As a consequence of the trade war and tariff dispute, China has also taken the important step of not only coordinating law enforcement by different government departments and in the overhauling of government punitive measures, but also in addressing duplication in punitive enforcement. This is already paying dividends for China’s export industry. Average broadband service rates for small and medium enterprises are being lowered by another 15%, and average rates for mobile internet services will see further reduction by 20%.
China faces the world
Within the international horizon, China is now getting ready to convene a major summit in late April to remove hesitation among several countries with regard to certain aspects pertaining to their participation in the OBOR initiative -- debt, transparency, and growing international Chinese influence.
China, to the disappointment of German Chancellor Angela Merkel, has gained a major victory by convincing Italy to become the first G-7 nation to formally sign on to the OBOR plan in March. Italian leader Conte is due to attend the summit that China is convening.
He has explained Italy’s decision to be part of the OBOR initiative, because according to him, this would bring much-needed investment and boost trade between Italy and China. It may be noted here that some other European countries -- Hungary, Poland, Greece, and Portugal -- have also signed memoranda of understanding with China in this regard.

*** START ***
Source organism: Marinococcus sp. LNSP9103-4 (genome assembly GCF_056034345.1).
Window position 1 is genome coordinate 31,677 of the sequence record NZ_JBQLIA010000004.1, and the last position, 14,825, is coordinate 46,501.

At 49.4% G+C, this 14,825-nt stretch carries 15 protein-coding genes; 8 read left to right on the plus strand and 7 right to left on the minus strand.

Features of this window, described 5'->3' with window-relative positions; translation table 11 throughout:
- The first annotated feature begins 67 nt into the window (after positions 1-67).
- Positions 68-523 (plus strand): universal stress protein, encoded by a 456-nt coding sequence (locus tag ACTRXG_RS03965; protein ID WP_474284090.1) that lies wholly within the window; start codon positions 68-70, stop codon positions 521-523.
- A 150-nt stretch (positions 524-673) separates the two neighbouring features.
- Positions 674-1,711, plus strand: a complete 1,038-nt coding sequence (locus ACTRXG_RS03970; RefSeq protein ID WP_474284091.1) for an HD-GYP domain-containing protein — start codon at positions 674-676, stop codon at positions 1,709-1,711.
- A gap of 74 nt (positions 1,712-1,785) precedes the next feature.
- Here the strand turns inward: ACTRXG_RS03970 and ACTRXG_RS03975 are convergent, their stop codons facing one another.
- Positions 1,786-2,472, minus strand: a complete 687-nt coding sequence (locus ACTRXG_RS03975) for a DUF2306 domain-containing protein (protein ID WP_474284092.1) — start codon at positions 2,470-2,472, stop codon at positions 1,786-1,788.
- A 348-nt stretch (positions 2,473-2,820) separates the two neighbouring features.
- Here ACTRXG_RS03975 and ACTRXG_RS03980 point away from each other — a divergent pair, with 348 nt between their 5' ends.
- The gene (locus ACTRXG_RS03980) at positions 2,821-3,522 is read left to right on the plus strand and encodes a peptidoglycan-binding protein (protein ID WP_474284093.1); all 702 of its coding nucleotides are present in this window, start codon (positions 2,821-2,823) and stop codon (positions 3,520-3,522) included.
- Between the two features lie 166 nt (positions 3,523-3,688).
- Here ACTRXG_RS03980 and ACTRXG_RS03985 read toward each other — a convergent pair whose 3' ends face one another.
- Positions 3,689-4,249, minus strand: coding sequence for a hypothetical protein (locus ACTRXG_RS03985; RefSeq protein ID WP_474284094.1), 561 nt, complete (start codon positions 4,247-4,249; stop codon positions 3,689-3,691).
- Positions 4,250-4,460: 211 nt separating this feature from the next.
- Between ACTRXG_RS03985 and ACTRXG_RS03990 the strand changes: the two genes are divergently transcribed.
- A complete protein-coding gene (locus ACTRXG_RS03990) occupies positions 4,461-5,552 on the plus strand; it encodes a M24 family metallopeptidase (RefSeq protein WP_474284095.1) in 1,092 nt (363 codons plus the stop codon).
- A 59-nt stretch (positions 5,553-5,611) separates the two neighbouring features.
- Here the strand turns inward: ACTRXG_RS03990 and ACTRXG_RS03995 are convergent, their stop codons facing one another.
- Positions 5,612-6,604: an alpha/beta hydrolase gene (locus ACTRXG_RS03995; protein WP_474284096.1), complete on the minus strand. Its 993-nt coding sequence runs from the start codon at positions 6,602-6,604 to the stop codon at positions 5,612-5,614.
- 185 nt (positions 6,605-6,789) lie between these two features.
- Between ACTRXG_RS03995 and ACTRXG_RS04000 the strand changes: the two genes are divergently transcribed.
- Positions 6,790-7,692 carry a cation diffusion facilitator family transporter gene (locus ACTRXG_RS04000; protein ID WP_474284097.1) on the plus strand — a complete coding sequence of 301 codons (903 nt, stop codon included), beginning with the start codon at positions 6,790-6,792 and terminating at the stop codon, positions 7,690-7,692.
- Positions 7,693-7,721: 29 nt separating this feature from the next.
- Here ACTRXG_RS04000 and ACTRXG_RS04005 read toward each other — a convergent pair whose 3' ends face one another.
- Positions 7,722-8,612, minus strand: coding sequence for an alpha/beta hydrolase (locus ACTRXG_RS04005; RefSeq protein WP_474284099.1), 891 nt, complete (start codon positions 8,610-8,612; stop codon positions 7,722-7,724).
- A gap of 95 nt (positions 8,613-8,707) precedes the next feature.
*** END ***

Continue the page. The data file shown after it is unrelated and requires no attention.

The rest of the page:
China has been under pressure to show to the world that the Belt and the Road effort remains popular, despite cooling enthusiasm from some governments. China, on the other hand, has touted the success of their $57 billion efforts for implementing the China-Pakistan Economic Corridor, a major Belt and Road scheme that is viewed by India with suspicion.
Chinese leadership has underlined their success with regard to this venture by pointing out that 20% of the funding for this corridor has come from Chinese loans. The rest has been made up of direct Chinese investment and free grants.
However, success in the economic engagement parameter on the part of China with the rest of the world, to a great extent, still depends on resolving the existing differences between China and the US on the following aspects -- intellectual property, forced technology transfer, non-tariff barriers, agriculture, services, purchases, and enforcement.
They will also have to come to an agreement format with the EU leadership regarding the proposed Joint Summit Statement that China is trying to issue after the coming meeting in China. Chinese Premier Li Keqiang will, in this context, need to come to an understanding with EU Council President Donald Tusk. That will not be easy.
Muhammad Zamir is a former ambassador, and an analyst specialized in foreign affairs, right to information, and good governance. He can be reached at [email protected]